Jim Turner, CEO of Customer Thermometer

We sit down with the MD of Customer Thermometer to find out his thoughts on strategy…💬

7 min read


Customer Thermometer is a powerful, flexible and popular 1-click satisfaction app. They’ve seen great adoption and extremely low churn over the last few years, with customers such as BT, Indeed.com, Sonos and other great names. It’s clear they’re at a really exciting point so we asked their MD Jim Turner to talk a little about their strategy…

Can you give us a bit of the background of Customer Thermometer for those who haven’t heard of it?

Customer Thermometer is a market leader in feedback solutions; its 1-click email feedback solution is helping the world’s most customer-obsessed businesses get quick and accurate feedback from their customers in just seconds. This innovative approach to surveying has revolutionizing the feedback sector since 2010.

What’s the vision statement for Customer Thermometer?

Our ultimate goal is to be the best company to work for, and the best company to work with!

Can you tell us a little about your early growth strategy?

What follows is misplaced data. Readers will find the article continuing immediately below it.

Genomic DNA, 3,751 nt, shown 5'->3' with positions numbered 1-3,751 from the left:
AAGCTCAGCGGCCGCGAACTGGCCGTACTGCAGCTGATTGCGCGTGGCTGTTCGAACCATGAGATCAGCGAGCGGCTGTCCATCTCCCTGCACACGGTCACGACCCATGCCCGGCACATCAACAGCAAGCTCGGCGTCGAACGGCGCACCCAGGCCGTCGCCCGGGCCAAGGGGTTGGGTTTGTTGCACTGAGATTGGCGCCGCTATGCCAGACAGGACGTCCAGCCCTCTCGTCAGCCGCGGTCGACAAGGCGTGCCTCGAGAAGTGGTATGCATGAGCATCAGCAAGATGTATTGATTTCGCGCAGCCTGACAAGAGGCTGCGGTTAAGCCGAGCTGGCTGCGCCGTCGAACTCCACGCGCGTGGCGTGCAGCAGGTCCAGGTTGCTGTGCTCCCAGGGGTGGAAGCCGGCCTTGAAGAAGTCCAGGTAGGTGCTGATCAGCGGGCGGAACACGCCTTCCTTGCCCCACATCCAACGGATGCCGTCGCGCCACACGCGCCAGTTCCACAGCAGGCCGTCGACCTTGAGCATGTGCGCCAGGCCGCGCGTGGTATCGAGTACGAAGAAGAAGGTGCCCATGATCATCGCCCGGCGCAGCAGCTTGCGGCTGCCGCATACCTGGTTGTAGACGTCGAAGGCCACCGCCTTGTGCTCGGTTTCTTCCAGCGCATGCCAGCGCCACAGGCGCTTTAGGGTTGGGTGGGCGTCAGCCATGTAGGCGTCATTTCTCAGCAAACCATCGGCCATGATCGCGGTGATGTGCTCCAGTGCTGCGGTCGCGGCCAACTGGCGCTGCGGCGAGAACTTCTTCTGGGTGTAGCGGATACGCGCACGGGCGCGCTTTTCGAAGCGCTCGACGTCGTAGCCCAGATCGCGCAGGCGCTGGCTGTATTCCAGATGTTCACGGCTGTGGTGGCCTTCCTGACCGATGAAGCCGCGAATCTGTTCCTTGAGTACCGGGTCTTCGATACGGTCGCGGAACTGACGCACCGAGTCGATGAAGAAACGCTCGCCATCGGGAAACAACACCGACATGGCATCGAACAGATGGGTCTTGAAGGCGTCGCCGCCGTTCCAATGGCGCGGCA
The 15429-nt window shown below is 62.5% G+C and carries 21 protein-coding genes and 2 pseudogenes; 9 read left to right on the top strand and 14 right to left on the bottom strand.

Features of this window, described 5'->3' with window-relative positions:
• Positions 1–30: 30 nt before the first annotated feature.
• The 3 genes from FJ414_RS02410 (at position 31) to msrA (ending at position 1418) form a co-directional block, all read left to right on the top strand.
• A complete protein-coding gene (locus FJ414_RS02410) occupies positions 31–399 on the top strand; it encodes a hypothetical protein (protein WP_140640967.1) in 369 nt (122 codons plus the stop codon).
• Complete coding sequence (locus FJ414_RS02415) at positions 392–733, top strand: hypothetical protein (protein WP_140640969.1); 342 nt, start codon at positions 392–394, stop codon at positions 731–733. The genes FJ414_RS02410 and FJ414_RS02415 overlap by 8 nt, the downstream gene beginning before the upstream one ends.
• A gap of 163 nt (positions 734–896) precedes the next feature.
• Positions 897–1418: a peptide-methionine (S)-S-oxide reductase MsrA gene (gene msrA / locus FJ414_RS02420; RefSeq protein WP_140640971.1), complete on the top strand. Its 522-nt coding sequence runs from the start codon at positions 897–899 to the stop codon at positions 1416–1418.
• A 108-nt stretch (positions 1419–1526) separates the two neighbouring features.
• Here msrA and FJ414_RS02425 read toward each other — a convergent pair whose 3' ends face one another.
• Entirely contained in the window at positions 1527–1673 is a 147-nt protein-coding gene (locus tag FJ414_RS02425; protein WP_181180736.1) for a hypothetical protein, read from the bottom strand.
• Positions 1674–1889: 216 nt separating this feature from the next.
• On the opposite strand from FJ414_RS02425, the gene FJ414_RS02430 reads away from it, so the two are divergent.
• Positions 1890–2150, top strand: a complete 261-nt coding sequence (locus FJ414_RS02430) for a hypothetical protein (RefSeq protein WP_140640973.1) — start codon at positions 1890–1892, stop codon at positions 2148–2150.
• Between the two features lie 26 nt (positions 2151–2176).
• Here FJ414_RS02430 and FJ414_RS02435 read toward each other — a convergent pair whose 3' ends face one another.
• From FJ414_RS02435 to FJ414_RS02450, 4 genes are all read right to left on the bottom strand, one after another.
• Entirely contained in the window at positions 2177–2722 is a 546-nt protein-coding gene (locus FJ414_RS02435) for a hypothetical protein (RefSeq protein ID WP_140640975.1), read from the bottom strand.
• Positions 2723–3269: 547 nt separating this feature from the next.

When your market potential is enormous, but you’re starting out with zero customers, setting multimillion-dollar annual sales targets can be counterproductive. So instead of obsessing about large annual growth, we leveraged the concept of ‘microtargets’ that focus on smaller wins in shorter time periods, and into areas other than just revenue. For us it’s proven really successful, helping our business hit the right numbers without being distracted by them.

What challenges did you encounter early on?

We had a few years where we didn’t hit our overall growth targets as we prioritized product/market fit and began adding new features that ultimately brought customers to us. Throughout this time, the micro-achievements of weekly sales or website visitor growth was what kept us going.

What’s your approach to strategy planning now?